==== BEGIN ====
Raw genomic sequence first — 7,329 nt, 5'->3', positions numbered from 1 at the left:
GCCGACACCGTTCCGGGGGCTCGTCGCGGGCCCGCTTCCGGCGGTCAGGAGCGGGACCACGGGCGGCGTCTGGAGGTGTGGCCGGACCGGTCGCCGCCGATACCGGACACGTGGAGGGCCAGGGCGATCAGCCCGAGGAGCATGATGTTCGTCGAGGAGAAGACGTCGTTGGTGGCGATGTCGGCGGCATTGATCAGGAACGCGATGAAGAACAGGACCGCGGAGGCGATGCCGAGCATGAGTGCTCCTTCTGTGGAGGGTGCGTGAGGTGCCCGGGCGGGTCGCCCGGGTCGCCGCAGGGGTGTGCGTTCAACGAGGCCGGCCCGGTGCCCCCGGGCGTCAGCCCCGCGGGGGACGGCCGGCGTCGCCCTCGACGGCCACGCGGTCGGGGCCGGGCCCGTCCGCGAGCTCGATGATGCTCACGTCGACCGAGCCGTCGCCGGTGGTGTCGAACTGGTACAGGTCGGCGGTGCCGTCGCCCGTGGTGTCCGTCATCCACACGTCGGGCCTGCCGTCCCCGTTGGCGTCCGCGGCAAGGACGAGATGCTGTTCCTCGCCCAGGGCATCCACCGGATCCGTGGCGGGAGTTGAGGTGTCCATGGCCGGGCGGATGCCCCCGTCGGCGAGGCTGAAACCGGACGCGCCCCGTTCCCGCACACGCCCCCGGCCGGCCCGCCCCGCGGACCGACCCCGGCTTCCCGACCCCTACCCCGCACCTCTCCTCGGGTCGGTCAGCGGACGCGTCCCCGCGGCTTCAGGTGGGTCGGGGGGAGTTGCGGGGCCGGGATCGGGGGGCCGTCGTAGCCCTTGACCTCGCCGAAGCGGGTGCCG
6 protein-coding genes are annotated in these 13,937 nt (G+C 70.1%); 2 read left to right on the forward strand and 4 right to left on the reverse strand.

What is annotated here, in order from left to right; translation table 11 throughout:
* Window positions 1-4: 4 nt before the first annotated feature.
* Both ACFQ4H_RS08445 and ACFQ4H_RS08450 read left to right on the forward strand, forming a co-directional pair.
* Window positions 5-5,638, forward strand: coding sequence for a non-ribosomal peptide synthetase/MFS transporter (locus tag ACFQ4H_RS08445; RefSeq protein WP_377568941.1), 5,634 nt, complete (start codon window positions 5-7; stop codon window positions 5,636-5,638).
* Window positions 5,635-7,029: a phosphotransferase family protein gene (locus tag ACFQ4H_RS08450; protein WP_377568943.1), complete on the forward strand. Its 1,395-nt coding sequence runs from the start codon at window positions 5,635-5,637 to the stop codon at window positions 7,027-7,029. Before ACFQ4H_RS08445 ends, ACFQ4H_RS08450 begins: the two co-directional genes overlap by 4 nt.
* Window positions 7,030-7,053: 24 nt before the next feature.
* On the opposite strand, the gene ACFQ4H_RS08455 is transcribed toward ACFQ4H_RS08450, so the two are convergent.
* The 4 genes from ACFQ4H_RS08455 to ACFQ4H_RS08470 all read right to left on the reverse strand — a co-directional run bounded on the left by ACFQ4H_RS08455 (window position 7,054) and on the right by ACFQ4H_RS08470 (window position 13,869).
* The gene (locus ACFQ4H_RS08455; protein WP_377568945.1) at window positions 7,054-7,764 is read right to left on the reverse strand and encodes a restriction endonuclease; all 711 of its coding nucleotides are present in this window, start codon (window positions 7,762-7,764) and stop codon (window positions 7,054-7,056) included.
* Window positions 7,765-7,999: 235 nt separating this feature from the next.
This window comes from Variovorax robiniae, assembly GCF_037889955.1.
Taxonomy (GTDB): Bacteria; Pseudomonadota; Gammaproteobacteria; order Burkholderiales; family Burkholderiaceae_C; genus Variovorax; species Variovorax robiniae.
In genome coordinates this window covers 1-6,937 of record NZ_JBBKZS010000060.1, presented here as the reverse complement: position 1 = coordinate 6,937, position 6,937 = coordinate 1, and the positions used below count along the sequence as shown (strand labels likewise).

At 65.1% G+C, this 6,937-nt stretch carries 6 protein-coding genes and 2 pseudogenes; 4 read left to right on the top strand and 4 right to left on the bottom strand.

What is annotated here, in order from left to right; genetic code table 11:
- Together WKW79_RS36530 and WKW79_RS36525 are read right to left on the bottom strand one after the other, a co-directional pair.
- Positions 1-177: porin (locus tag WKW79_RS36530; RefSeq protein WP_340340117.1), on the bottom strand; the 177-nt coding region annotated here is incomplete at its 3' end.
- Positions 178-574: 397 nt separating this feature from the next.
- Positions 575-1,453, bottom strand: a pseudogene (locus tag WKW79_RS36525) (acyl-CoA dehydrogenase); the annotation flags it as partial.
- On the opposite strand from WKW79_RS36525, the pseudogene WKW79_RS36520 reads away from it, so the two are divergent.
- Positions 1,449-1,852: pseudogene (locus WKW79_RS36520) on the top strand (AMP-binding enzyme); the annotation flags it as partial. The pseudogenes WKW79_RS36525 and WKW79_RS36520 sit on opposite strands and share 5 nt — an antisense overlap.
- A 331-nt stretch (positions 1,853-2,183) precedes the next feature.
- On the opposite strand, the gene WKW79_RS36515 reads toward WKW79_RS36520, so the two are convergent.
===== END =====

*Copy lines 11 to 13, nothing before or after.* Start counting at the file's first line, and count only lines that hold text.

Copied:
* The 4 genes from ACFQ4H_RS08455 to ACFQ4H_RS08470 all read right to left on the reverse strand — a co-directional run bounded on the left by ACFQ4H_RS08455 (window position 7,054) and on the right by ACFQ4H_RS08470 (window position 13,869).
* The gene (locus ACFQ4H_RS08455; protein WP_377568945.1) at window positions 7,054-7,764 is read right to left on the reverse strand and encodes a restriction endonuclease; all 711 of its coding nucleotides are present in this window, start codon (window positions 7,762-7,764) and stop codon (window positions 7,054-7,056) included.
* Window positions 7,765-7,999: 235 nt separating this feature from the next.